Sydney Spencer considers his future

Sydney Spencer of Cookham agonised over what service he should offer his country, and wrote to an Oxford mentor for advice.

Wednesday August 12th
Yesterday I made up my mind after a week’s thinking it over, & pausing. This letter which I sent to Dr Pope at the Delegacy will of itself explain what I made up my mind to. I wrote as follows

Fernlea
Cookham on Thames
August 11th 1914
Dear Sir
Feeling that I cannot but offer whatever service I may, in the cause of my country, I write to you in the hope that I may be useful in some way or other. I am a student for Holy Orders at Oxford. I am aged 25, and am 5 ft 4 ½ ins in height & my weight is 8 stone. My chest measurement in 32 ins. My recent weight 8 stone 1 lb 5 oz. Physically I am by no means strong but am constitutionally very healthy. Of course I should be willing to undergo medical examination to satisfy authorities on that point. I have had no sort of military training either at Oxford or elsewhere. The only assets which I feel might be of use are a good experience in all sorts of horse work, & straightforward cooking, & a natural aptitude for attendance on sick people, when hands for the work have been wanting. I feel that these are lamentably poor assets, but hoped that they might be of use in a hospital where probably an odd job man would be of use. Also I have gone in for music a good deal & this might be helpful to men in the wards. Also at such times men may like help in the spiritual way & I feel that my future vocation should allow me to do all in my power. If a short course of training in nursing was possible, & I know where to get it, I would willingly do so, if it means making a useful instrument for my country. If I am of no use, you will excuse my troubling you on the grounds of anxiety to do my duty hoever small it might be.
Yours truly
Sydney Spencer

Of course Dr Pope knew a good many of the details of this letter but I felt it best to put in all details in case he had to send the letter on elsewhere. I have had no answer yet & only hope that some work may be found for me to do. I have started on “mods” work but it is not very spirited as yet; I had a long letter from Willie Birch this morning & he tells me that although he longs to enlist, he has hesitated for the sake of his mother. I am glad that he as been so thoughtful & not been headstrong & anxious to rush off at once regardless of consequence. Dear old “Jumbo” [Oliphant] may be gone to the front by now, but I have a good mind to write him a line at Wycliffe Hall just to find out. Mrs Raphael sent me a long letter this morning in answer to mine. She is full of sympathy as usual, & expresses great sympathy with Will in his position. She enclosed a poem which Hopkins once recited to me. It rings true & expresses a great deal of what I feel just now.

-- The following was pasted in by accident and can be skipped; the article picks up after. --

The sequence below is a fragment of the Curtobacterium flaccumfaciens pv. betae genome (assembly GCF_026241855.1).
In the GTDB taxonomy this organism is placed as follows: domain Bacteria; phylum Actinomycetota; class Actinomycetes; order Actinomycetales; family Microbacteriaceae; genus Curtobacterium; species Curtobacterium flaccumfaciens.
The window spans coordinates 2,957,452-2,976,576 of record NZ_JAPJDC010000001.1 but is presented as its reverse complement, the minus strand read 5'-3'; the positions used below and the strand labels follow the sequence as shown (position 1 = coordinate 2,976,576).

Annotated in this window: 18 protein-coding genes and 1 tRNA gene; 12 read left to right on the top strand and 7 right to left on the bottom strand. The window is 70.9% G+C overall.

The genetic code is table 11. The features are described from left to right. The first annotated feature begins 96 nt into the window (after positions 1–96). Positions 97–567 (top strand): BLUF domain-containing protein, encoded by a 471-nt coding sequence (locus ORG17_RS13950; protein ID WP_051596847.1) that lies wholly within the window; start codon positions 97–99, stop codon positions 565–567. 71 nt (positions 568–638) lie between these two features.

What have I to do with idols?
I have heard Him, and observed Him (Hosea XIV.8)
Hast thou heard Him, seen Him, known Him?
Is not thine a captured heart?
“Chief among ten thousand” own Him
Joyful choose the better part

Idols once they won thee, charmed thee
Lovely things of time & sense
Gilded thus does sin disarm thee
Honeyed, lest thou turn thee thence

What has stripped the seeming beauty
From the idols of the earth?
Not the sense of right or duty
But the sight of peerless worth!

Not the crushing of those idols
With its bitter void and smart
But the beaming of His beauty
The unveiling of His heart

Who extinguishes his taper
Till he hails the rising sun?
Who discards the garb of winter
Till the summer has begun?

‘Tis that look that melted Peter
‘Tis that face that Stephen saw
‘Tis that heart that wept with Mary
Can alone from idols draw

Draw, and win, and fill completely
Till the cup o’erflow the brim
What have we to do with idols
Who have companied with Him?

Diary of Sydney Spencer (D/EX801/12)

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